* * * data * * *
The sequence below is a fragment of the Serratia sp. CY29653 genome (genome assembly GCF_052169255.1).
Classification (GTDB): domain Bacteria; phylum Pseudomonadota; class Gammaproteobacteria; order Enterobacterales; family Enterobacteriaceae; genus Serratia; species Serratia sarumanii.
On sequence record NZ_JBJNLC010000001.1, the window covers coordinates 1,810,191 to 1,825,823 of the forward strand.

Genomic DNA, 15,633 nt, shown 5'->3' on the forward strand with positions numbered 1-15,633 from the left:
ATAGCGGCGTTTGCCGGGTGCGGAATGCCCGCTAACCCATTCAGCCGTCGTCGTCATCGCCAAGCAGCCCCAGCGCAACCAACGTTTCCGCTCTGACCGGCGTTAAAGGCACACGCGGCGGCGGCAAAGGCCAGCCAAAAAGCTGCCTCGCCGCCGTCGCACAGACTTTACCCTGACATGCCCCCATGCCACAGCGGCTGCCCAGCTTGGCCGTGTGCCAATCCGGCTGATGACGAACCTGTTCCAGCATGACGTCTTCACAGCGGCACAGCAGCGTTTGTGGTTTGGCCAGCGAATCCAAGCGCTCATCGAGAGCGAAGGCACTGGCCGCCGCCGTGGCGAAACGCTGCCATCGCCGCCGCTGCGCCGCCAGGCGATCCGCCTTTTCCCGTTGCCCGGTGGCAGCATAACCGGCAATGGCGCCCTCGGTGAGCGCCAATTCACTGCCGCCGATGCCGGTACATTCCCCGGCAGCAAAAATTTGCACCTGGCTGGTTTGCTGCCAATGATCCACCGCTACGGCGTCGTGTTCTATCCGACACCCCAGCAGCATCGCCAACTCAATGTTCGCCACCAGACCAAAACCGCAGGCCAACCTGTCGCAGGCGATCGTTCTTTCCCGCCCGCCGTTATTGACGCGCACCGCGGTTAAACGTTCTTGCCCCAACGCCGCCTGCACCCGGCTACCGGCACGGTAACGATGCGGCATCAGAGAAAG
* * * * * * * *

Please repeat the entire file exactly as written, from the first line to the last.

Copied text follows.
The sequence below is a fragment of the Serratia sp. CY29653 genome (genome assembly GCF_052169255.1).
Classification (GTDB): domain Bacteria; phylum Pseudomonadota; class Gammaproteobacteria; order Enterobacterales; family Enterobacteriaceae; genus Serratia; species Serratia sarumanii.
On sequence record NZ_JBJNLC010000001.1, the window covers coordinates 1,810,191 to 1,825,823 of the forward strand.

Genomic DNA, 15,633 nt, shown 5'->3' on the forward strand with positions numbered 1-15,633 from the left:
ATAGCGGCGTTTGCCGGGTGCGGAATGCCCGCTAACCCATTCAGCCGTCGTCGTCATCGCCAAGCAGCCCCAGCGCAACCAACGTTTCCGCTCTGACCGGCGTTAAAGGCACACGCGGCGGCGGCAAAGGCCAGCCAAAAAGCTGCCTCGCCGCCGTCGCACAGACTTTACCCTGACATGCCCCCATGCCACAGCGGCTGCCCAGCTTGGCCGTGTGCCAATCCGGCTGATGACGAACCTGTTCCAGCATGACGTCTTCACAGCGGCACAGCAGCGTTTGTGGTTTGGCCAGCGAATCCAAGCGCTCATCGAGAGCGAAGGCACTGGCCGCCGCCGTGGCGAAACGCTGCCATCGCCGCCGCTGCGCCGCCAGGCGATCCGCCTTTTCCCGTTGCCCGGTGGCAGCATAACCGGCAATGGCGCCCTCGGTGAGCGCCAATTCACTGCCGCCGATGCCGGTACATTCCCCGGCAGCAAAAATTTGCACCTGGCTGGTTTGCTGCCAATGATCCACCGCTACGGCGTCGTGTTCTATCCGACACCCCAGCAGCATCGCCAACTCAATGTTCGCCACCAGACCAAAACCGCAGGCCAACCTGTCGCAGGCGATCGTTCTTTCCCGCCCGCCGTTATTGACGCGCACCGCGGTTAAACGTTCTTGCCCCAACGCCGCCTGCACCCGGCTACCGGCACGGTAACGATGCGGCATCAGAGAAAG